Film Review – Margaret
One of the most curious and difficult things about growing up just may be the collision of reality and preconceived notions. Our worldview is shaped by our experiences as children, from the education we receive, to the friends we keep, to the way we are treated by others. These things form the way we see the world, or, more importantly, the way we want to see the world. As we grow older and enter the proverbial “real world,” these views we’ve shaped growing up clash with the views the rest of the world operates under. This is at the heart of writer and director Kenneth Lonergan’s latest film, Margaret.
Starring Anna Paquin as a young woman named Lisa Cohen, Margaret is about the collision of Lisa’s young ideology of the world and the world as it really is. Lisa is a college student who lives with her mother and younger brother in New York. Lisa goes to school downtown and is a normal part of the hustle and bustle of a city that never sleeps. She is at school partially because of a scholarship and partially because of her seemingly rich father, who is divorced from Lisa’s mom and lives in southern California. Lisa has friends and, like most people in their early twenties, is experiencing aspects of dating that are entirely new. Most importantly, Lisa has opinions, and a very firm idea of what she believes the world is about and exactly how it operates. One day while shopping for a hat, Lisa is drawn to that of a bus driver, and in an attempt to ask him about the hat, inadvertently causes an accident in which a woman is hit by the bus while crossing the street.
As the woman who is hit lies dying, Lisa consoles her. The moment is abrupt and brutal. The tone of the film suddenly shifts without changing direction—a feat the director and the film’s editors, including the likes of Martin Scorsese and Thelma Schoonmaker, are owed much credit for. Lisa is then left with the aftereffects of such an ordeal to process. As one life ends, Lisa’s life goes on, and in so doing becomes a search and a struggle for a notion of what life may or may not be all about. In an attempt to discern this newly-found uncertainty, Lisa searches for a way to take responsibility for the guilt she harbors over the accident, which manifests itself in an effort to bring consequences down upon the bus driver, Maretti (Mark Ruffalo).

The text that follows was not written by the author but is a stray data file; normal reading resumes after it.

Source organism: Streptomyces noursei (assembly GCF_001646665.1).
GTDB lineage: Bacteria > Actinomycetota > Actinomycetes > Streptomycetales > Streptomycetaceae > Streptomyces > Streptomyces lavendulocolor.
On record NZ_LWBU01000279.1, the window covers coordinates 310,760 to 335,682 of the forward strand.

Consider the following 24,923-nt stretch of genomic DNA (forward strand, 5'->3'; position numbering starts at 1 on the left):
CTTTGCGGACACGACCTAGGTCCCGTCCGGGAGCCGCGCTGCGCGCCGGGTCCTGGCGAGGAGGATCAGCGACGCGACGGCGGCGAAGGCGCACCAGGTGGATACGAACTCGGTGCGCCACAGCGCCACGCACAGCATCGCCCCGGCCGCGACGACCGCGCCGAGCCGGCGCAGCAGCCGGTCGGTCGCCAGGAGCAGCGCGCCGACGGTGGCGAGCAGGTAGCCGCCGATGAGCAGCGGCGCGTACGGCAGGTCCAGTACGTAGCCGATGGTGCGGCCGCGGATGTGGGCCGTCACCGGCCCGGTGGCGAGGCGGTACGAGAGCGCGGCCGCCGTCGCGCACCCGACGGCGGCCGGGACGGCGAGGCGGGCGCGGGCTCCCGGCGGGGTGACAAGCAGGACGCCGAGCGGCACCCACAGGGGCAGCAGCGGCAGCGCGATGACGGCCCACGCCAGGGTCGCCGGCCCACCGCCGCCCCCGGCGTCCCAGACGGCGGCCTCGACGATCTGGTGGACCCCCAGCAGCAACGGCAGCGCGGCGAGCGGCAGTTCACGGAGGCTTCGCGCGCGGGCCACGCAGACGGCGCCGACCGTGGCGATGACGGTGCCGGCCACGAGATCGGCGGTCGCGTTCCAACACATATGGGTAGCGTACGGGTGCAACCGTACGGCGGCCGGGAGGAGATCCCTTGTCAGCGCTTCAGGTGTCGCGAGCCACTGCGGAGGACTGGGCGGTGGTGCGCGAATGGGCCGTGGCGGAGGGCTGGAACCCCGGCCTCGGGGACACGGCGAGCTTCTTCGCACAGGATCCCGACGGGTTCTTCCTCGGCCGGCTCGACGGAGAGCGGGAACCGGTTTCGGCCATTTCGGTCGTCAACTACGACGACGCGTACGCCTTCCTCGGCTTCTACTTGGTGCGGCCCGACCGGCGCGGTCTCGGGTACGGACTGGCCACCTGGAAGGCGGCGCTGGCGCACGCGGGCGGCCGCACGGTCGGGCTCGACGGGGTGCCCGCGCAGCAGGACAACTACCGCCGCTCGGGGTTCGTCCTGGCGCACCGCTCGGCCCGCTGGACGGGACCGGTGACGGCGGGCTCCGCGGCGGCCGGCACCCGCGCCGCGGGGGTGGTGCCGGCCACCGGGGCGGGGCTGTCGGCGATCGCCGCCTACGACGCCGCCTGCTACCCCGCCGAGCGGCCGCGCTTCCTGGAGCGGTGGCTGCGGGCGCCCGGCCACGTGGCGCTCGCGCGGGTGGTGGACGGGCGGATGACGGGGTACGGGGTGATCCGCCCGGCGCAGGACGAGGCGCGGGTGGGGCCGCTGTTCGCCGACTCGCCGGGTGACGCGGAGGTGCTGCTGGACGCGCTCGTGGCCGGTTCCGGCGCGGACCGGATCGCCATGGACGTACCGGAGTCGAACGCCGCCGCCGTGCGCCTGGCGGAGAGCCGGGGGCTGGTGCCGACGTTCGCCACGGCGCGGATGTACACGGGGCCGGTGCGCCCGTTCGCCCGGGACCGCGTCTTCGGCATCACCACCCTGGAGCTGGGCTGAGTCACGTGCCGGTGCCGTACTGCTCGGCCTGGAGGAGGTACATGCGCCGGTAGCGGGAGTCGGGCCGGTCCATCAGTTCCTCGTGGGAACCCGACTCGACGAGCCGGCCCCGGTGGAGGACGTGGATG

Lisa is a complex character in many regards, and as such is a difficult character to ever fully like. Her opinions are arrogant and misconceived at times; she is very conceited about her view on life and her social station amongst her peers. At times, Lisa is an almost downright despicable person when it comes to her actions towards others. As the film begins, we simply follow Lisa from house to classroom to hanging out with friends, and along the way we learn about Lisa’s firm grasp on what she feels is reality. After the tragic accident, we play witness to the way her ideologies clash with the order of the society she lives in. This clash is harsh; Lisa does not have an easy go of things for herself, but what’s most interesting is the fact that these clashes are of Lisa’s doing. Her views and opinions are what cause her hardships as she ventures forth into an existence that’s more fragile and yet bureaucratic than what she believed.